Amplifying fluorescent signals in molecular sensing with DNA walkers

(Nanowerk Spotlight) Synthetic nanomotors and DNA walkers, which mimic a cell's transportation system, are intricately designed systems that draw chemical energy from the environment and convert it into mechanical motion.
This kind of engineered molecular motors are a prime example of nanotechnology's efforts to imitate biology in order to build artificial chemical systems with similar power and capabilities as living cells. Natural molecular motors are also studied as fundamental building blocks of bottom-up nanotechnology, for instance in nanorobots or in programmable molecular assembly lines.
"Using DNA walkers as signal amplifier for nucleic acids detection has only recently been reported," Prof. Dr. Philip Tinnefeld from the Institute of Physical and Theoretical Chemistry at Technical University (TU) Braunschweig, tells Nanowerk. "Inspired by these findings, we converted a nicking enzyme-assisted DNA walker into a linear fluorescence signal amplifier on a rectangle DNA origami that can improve the detection of target molecules such as nucleic acids."
As Tinnefeld and his team reported in Nano Letters ("A DNA Walker as a Fluorescence Signal Amplifier"), the DNA walker counts the number of walking steps which is typically around 20-60 steps.
Scheme of the DNA walker on the DNA origami
(a) Scheme of the DNA walker on the DNA origami. The track for the DNA walker is formed by extended staple strands in the DNA origami and hybridizing quencher labeled stator strands on top of the DNA origami. (b) Fluorescence amplification mechanism of the DNA walker. The start site is marked by first hybridizing a single start stator (step 1) followed by target binding (step 2). The preparation of the DNA origami is finalized by hybridizing the remaining stators with quenchers (step 3; here 4 additional stator strands). The fluorescence amplification experiment is launched with the addition of the nicking enzyme (step 4) that cleaves the stator strand at a position marked by the target/stator duplex. After nicking, the walker proceeds to the next stator via toehold mediated branch migration (step 5 and 6). The autonomous walking steps are repeated until the end of the track is reached (step 7). Inactivating the enzyme and adding the imager strand finalizes the experiment (step 8). The brightness of the unquenched fluorophores corresponds to the number of steps the walker has moved. (c) In the absence of target, the imager strands can also bind to the stators, but their fluorescence is quenched, as the quenchers were not removed in the walking process. (Reprinted with permission by American Chemical Society) (click on image to enlarge)
"From a biosensing point of view, we converted a target that in common assays creates a single-dye signal by being a binding partner into a catalyst that creates many signaling molecules," he notes. "Another unique feature is that this catalysis proceeds locally on a single DNA origami and the course of the reaction is therefore less dependent on diffusing molecules in solution."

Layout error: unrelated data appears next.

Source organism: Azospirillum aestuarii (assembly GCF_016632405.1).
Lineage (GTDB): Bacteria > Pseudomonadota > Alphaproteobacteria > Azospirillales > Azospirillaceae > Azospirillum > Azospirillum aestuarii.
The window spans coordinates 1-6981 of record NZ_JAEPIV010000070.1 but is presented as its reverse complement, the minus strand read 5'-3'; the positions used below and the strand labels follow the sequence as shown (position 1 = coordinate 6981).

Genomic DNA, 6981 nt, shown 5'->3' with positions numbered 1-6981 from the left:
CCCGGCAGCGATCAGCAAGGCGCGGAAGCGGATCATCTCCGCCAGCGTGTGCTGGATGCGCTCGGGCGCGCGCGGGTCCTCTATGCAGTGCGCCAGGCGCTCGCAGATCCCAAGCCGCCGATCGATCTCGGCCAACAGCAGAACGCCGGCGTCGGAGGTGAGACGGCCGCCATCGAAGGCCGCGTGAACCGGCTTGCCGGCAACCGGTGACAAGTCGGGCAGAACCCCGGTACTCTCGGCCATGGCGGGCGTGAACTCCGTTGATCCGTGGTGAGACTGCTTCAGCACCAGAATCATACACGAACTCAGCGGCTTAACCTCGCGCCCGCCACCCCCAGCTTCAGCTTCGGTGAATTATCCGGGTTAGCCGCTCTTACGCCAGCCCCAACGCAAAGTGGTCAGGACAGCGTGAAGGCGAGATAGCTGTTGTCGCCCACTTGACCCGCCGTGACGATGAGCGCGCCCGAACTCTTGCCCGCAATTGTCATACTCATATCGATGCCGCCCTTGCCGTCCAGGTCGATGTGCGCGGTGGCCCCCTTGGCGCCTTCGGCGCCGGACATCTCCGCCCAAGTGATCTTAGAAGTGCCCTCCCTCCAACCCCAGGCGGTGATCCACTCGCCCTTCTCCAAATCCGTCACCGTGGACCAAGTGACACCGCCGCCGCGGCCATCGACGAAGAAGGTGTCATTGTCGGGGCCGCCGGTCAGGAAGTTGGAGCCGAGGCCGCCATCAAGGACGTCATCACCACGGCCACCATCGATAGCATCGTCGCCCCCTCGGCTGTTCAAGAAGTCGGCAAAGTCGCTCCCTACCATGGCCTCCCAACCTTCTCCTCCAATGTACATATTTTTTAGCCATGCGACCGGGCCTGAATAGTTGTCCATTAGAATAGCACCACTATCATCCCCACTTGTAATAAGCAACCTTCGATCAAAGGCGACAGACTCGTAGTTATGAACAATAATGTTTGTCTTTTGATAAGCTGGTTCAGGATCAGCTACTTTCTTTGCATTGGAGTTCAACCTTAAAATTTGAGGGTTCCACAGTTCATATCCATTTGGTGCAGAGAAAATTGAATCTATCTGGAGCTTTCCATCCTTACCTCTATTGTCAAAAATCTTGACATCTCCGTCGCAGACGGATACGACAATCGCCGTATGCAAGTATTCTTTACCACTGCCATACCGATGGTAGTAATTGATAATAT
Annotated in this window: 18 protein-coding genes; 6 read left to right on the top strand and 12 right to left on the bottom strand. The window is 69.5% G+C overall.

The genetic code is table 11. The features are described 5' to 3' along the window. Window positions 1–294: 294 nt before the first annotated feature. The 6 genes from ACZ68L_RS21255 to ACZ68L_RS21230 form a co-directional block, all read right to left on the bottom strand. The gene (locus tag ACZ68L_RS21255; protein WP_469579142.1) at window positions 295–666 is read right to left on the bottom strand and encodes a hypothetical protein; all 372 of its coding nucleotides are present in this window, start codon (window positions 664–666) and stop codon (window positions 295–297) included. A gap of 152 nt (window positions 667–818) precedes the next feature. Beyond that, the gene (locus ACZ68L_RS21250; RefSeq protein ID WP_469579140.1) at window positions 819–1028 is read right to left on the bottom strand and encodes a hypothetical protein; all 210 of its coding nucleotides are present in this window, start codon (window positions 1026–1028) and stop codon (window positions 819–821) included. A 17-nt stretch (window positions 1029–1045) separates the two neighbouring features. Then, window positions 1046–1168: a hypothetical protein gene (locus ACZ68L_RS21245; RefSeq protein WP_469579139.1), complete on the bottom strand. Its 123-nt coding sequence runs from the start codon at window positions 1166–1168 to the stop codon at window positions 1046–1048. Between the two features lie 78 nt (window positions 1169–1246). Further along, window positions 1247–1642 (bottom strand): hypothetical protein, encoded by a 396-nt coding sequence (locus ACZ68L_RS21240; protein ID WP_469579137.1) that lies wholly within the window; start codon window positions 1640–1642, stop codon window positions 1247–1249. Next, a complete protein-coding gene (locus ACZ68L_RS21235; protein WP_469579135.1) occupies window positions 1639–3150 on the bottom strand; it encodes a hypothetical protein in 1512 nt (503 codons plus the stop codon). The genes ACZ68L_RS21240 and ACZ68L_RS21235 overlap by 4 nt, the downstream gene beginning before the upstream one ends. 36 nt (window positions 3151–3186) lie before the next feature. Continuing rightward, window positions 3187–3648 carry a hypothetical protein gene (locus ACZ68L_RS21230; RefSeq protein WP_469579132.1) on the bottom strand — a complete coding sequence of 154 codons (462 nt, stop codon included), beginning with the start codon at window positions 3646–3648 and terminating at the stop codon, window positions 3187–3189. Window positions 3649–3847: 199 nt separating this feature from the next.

The walker can be combined with plasmonic effects for potential synergetic signal enhancement and be applied in molecular diagnostics as signal amplification mechanism.
The researchers also find the walker is highly dependent on the correct sequence of target DNA and the rate constant for walking decreases by almost a factor of 2 for a single mismatch. Therefore the DNA walker system is suitable for sensitive DNA detection and single nucleotide polymorphisms (SNP) detection, which is important for clinical diagnostics.
"While other signal enhancement mechanisms such as the polymerase chain reaction (PCR) can produce exponential signal growth compared to our linear fluorescence amplification, there is an interesting notion about the linear signal amplification," Tinnefeld points out. "The walker only amplifies linearly but therefore the correct sequence is examined for every step. This might facilitate detection mechanisms circumventing the need for PCR."
Currently, the scientists at TU Braunschweig are trying to exploit different aspects of DNA nanotechnology for biosensing. As part of this work, they explore different signal amplification mechanisms such as plasmonic fluorescence enhancement and signal amplification by DNA walking.
Going forward, they will try to build on their findings to detect low amounts of nucleic acids on consumer-type devices such as a modified smartphone.
Tinnefeld's research group already has received funding for the interdisciplinary project POCEMON (point-of-care diagnostics with single molecule detection), in which they are going to develop a smartphone-based diagnostic point-of-care device.
"The fact that each DNA origami walker creates a signal significantly higher than the background makes the approach appealing for sensitive DNA detection with single-nucleotide discrimination," he concludes. "This is taking DNA walkers on DNA nanostructures one step further from academic models of molecular motility to useful nanodevices."
Michael Berger By – Michael is author of three books by the Royal Society of Chemistry:
Nano-Society: Pushing the Boundaries of Technology,
Nanotechnology: The Future is Tiny, and
Nanoengineering: The Skills and Tools Making Technology Invisible
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